As an alternative option you could take out a residential mortgage to buy the property, wait 5 years and then remortgage onto a buy-to-let agreement. However, this could be a complicated process without professional help, so always seek advice before applying for or ending a mortgage agreement early as you may have to pay early-repayment fees.

What’s the mortgage criteria for a buy-to-let?

Because the mortgage repayments for a BTL are reliant on the income from tenants, lenders may ask you questions regarding how you plan on securing tenants and managing the property.

The viability of the investment will also be a huge focus for lenders and the amount you can borrow for a BTL loan is usually based on how much rent it will generate offset against the cost of the loan. That’s why many BTL lenders can require borrowers to also prove that they have sufficient enough income to cover their payments in the event that they have no tenants.

Property experts refer to this as rental yield and to calculate it, you divide your annual rental income by the property value and then multiply it by 100 to get your yield percentage.

What’s a good rental yield for an ex-council house?

Investors generally aim for properties with a rental yield above 5.5% because that indicates a good stability in rental income. Looking at rental yields across different areas of the country and nearer to home can help you to determine how much you could charge your tenants as well as research the standard of accommodation currently available elsewhere on the market.

Mortgage advisers can calculate the rental yields of various properties on your behalf, to give you a clearer picture and help you make the right decision. They also research and compare lenders too, so working with them can help to save money as well as make the mortgage process a lot smoother.

Can I buy my council house on a BTL mortgage if I have bad credit?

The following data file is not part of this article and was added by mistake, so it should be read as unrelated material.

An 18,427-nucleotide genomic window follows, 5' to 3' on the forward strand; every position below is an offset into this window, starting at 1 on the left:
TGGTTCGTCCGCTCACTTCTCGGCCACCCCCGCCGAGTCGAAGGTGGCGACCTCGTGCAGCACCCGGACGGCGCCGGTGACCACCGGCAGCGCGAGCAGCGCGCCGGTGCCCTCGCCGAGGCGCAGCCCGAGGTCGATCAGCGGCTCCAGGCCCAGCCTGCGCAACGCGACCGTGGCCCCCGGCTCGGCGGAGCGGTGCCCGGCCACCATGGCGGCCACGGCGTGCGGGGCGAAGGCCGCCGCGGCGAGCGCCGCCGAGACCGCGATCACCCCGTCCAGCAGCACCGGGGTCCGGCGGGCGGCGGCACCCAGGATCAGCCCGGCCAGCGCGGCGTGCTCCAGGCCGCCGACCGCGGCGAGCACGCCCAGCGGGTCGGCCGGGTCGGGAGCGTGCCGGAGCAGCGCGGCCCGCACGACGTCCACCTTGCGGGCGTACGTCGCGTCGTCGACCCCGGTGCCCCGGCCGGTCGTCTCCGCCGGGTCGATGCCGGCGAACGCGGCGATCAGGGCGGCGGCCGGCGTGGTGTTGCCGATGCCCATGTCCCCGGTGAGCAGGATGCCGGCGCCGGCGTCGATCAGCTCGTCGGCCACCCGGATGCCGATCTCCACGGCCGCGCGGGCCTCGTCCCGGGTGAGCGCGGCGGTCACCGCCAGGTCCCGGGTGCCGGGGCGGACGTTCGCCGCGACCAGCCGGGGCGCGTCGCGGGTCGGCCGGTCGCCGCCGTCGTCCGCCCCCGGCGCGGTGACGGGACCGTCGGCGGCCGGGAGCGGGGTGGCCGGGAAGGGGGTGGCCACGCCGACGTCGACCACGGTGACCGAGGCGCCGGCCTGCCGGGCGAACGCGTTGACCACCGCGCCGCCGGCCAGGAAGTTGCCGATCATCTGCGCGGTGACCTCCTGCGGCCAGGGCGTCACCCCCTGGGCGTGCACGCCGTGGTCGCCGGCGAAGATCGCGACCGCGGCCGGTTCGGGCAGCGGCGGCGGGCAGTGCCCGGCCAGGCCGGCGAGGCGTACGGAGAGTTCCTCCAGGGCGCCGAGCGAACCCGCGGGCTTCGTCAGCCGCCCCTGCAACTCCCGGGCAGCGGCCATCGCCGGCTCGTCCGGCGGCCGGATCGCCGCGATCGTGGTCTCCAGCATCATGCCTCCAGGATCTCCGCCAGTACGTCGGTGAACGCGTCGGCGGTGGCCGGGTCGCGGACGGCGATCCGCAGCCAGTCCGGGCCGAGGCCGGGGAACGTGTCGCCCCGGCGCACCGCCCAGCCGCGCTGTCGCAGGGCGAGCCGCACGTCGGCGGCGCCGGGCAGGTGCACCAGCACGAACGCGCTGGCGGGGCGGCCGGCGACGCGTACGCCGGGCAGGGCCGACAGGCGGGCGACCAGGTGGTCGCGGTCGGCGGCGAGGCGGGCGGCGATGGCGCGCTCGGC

Personal affordability will also be taken into account if you decide to apply for a BTL mortgage, so factors including credit history and income can affect whether you’ll be approved by some lenders but that’s not to say that getting a BTL mortgage isn’t possible without a perfect credit score.

As a mortgage is secured against your home, it could be repossessed if you do not keep up with the mortgage repayments. For any query visit site: https://imbonline.co.uk

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Based on our research, the content contained in this article is accurate as of most recent time of writing. Lender criteria and policies change regularly so speak to one of our Independent Mortgage Brokers to confirm the most accurate up to date information. The information on the site is not tailored advice to each individual reader, and as such does not constitute financial advice. All advisers working for or with Independent Mortgage Brokers are fully qualified to provide mortgage advice and authorised and regulated by the Financial Conduct Authority. All our independent Mortgage Brokers will offer advice specific to you and your needs and circumstances. Some types of buy to let mortgages are not regulated by the FCA. Think carefully before securing other debts against your home. As a mortgage is secured against your home, it may be repossessed if you do not keep up with repayments on your mortgage. Equity released from your home will also be secured against it.